On that day, while visiting inmates on his row as part of his prison chaplain ministry, he heard the sound of someone being beaten, according to the American Civil Liberties Union’s 2011 report, “Cruel and Usual Punishment: How a Savage Gang of Deputies Controls L.A. County Jails.” He walked towards the sound and was completely stunned to find three deputies brutally beating an inmate who was completely defenseless. “He appeared to be handcuffed and was not resisting in any way,” the deacon reported.

The inmate was left motionless; Juárez was left “shaking, overwhelmed with fear and apprehension.”

He reported the abuse immediately, following procedure, but it was not until September 2011 that jail authorities admitted abnormalities, after a media frenzy ignited by the ACLU’s report.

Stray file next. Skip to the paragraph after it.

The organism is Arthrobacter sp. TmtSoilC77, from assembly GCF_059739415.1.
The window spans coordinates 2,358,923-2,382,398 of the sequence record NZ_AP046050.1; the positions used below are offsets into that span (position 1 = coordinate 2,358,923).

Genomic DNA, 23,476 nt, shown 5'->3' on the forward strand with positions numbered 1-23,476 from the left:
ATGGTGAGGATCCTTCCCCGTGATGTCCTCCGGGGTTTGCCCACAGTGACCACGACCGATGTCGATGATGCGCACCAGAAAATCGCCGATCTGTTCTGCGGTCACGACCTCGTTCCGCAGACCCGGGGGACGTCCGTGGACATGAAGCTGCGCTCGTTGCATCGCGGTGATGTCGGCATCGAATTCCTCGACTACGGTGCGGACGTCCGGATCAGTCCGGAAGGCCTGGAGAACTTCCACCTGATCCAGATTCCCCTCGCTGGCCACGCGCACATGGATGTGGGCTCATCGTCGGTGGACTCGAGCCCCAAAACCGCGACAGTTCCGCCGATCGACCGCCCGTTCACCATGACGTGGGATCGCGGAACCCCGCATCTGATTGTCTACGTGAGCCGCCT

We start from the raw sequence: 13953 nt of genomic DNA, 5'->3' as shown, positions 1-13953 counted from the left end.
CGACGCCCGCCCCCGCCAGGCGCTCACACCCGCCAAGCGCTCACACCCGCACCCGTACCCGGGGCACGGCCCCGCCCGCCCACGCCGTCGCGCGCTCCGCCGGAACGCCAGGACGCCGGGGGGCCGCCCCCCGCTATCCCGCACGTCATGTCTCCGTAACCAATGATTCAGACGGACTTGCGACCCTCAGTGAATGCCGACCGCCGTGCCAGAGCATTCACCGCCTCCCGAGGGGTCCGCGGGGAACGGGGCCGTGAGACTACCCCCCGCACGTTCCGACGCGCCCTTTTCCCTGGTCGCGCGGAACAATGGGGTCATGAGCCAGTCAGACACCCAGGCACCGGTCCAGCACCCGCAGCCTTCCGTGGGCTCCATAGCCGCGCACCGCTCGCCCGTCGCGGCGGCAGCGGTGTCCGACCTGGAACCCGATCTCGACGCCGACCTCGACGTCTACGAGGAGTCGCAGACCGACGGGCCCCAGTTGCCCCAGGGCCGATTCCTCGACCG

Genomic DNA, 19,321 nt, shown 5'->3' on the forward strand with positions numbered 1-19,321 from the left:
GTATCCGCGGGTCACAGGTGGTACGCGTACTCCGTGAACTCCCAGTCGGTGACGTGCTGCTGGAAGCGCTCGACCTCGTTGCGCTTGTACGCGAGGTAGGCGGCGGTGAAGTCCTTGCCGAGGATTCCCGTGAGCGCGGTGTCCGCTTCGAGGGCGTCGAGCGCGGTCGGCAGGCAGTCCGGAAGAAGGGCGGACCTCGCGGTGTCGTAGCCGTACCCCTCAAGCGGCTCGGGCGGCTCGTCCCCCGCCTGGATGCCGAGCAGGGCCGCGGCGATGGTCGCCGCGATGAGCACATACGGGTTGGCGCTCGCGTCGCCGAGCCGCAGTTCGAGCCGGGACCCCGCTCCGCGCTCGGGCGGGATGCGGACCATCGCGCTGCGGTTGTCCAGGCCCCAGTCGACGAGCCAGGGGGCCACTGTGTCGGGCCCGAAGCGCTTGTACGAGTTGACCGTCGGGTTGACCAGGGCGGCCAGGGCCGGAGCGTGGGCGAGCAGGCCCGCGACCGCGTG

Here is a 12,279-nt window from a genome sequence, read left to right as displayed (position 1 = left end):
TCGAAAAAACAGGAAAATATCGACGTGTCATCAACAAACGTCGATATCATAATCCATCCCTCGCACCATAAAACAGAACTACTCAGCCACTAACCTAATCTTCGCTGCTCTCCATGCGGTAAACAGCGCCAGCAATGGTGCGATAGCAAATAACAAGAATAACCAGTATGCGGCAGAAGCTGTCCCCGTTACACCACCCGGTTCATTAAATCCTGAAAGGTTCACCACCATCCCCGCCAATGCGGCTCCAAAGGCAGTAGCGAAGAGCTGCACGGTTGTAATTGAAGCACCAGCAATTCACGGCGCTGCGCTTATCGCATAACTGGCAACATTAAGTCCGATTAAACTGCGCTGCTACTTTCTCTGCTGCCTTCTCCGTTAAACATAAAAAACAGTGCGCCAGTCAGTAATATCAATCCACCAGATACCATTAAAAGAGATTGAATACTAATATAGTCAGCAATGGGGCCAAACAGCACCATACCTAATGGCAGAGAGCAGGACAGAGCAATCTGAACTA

Deacon Juárez had set a new path. It was the first time a civilian had openly reported the abuse that for years had been alleged by inmates. The ACLU’s document also includes reports of abuses from an anonymous chaplain, a Southern California-based ACLU employee and a Hollywood producer.

‘You can do it’

It was not what Paulino Juárez envisioned when Claretian Missionary Father Frank Ferrante, archdiocesan coordinator of diaconate formation, recommended that he apply for an opening at Men’s Central Jail.

“This is for you,” Juárez recalls the priest telling him while handing him an empty form. When Juárez, then in diaconate formation and doubtful about his credentials, asked why he was being considered for that kind of job, Father Ferrante replied, “You can do it. Fill it out and send it. Do it.”

That was in 1998. Since then Juárez --- ordained a deacon in 2001 --- has been taking “small steps” as he has grown in his ministry, explains St. Joseph of Carondelet Sister Suzanne Jabro, who interviewed him for the position. But to report what he witnessed was anything but small, adds Sister Jabro, who has dedicated 38 years of her own life to prison ministry and restorative justice.